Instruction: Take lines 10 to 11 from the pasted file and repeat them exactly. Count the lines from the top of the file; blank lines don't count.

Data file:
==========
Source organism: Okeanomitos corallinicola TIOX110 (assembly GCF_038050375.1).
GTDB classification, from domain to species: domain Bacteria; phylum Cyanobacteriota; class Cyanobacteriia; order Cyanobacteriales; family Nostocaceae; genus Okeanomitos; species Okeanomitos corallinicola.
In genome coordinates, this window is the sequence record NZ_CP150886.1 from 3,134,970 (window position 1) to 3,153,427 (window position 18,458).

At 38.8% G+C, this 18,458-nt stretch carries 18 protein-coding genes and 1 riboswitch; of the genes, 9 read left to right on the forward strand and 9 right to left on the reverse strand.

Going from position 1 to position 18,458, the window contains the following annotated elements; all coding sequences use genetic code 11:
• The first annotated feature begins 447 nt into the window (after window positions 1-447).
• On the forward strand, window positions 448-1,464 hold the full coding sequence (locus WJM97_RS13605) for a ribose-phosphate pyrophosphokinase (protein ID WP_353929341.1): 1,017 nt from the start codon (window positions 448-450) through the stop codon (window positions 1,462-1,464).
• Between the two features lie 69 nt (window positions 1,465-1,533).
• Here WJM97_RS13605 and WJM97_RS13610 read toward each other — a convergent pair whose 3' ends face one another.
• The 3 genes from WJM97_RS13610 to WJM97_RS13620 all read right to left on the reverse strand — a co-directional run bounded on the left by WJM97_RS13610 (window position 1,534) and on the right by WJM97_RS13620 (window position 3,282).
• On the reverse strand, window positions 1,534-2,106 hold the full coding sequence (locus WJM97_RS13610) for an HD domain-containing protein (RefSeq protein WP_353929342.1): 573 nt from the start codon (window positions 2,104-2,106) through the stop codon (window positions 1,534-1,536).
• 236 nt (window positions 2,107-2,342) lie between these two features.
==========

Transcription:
• The 3 genes from WJM97_RS13610 to WJM97_RS13620 all read right to left on the reverse strand — a co-directional run bounded on the left by WJM97_RS13610 (window position 1,534) and on the right by WJM97_RS13620 (window position 3,282).
• On the reverse strand, window positions 1,534-2,106 hold the full coding sequence (locus WJM97_RS13610) for an HD domain-containing protein (RefSeq protein WP_353929342.1): 573 nt from the start codon (window positions 2,104-2,106) through the stop codon (window positions 1,534-1,536).